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Europeana and genealogy

Earlier this week, I had my farewell party at the National Archives, where I had worked for 8.5 years as a consultant and project manager in the IT department. I quit my job to focus full-time on my genealogy business. Besides doing client research, I will also be doing consultancy for IT-projects in the heritage Continue reading →

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Marriage announcement of H.J. Kastein and E.J.E. de Monye

Source: Family announcements

In the Netherlands, there has never been a tradition of writing biographical obituaries like you see in countries like the United States. Instead, “familieberichten” [family announcements] simply announce the death of a person. In the 19th century, only more affluent people had a familiebericht placed in the paper. It was usually very short and only Continue reading →

Aalten church. Photo: Yvette Hoitink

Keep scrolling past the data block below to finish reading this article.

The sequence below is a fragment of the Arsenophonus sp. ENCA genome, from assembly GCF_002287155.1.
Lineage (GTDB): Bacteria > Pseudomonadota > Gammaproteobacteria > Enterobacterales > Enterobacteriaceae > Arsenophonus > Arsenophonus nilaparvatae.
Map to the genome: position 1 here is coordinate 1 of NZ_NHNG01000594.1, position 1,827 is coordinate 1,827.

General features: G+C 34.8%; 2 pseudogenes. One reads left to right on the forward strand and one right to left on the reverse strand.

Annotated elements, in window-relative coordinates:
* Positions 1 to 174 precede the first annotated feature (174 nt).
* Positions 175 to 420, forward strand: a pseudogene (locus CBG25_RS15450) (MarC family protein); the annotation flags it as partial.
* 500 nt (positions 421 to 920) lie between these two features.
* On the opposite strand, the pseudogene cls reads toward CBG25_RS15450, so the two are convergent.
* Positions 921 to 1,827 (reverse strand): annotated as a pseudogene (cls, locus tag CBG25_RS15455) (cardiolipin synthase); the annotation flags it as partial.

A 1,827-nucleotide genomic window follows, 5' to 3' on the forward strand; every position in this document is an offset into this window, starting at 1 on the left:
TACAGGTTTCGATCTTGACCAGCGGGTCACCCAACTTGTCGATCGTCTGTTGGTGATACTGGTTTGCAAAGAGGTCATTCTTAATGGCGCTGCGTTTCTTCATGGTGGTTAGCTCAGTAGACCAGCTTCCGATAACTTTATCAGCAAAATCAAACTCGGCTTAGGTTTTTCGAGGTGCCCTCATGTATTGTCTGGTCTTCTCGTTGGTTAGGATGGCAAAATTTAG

Fighting in church

It is rare to find sources that show us the how our ancestors behaved in their every-day lives. Church council minutes can sometimes give us a glimpse. The church council minutes of Aalten are a good example. Church seats In Dutch Reformed Churches, most members had their own seats in the church. They would have Continue reading →

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Diving

Becoming a full-time genealogist

For the past several years, I have combined a job as project manager at the National Archives in The Hague with being a freelance genealogist. There are only a few genealogists in the Netherlands who report in English and there are many people of Dutch descent who don’t speak Dutch. As you can imagine, the Continue reading →

Dutch Names

Dutch name: Ten Hoeve

Dutch Names is a new series of videos on Dutch Genealogy, where you can learn how to pronounce a Dutch name and learn about the origins of that name. The first episode features the name Ten Hoeve.┬áDo you want me to feature your Dutch name in a future episode? Please leave a comment. Watch the Continue reading →

Tip of the week

Prayer card of Johanna Buis

Quick tip – Catholic? Check for prayer cards

Were your ancestors Roman-Catholic? After their death, a prayer card (‘bidprentje’) may have been created. This card commemorates the deceased and often gives biographical information like the names of the spouse, date and place of birth and death. Read more about using prayer cards for your research

Term of the week

September. Image credits: Koninklijke Bibliotheek

Dutch term – Herfstmaand

Herfstmaand (literally: Autumn month) is the old word for September.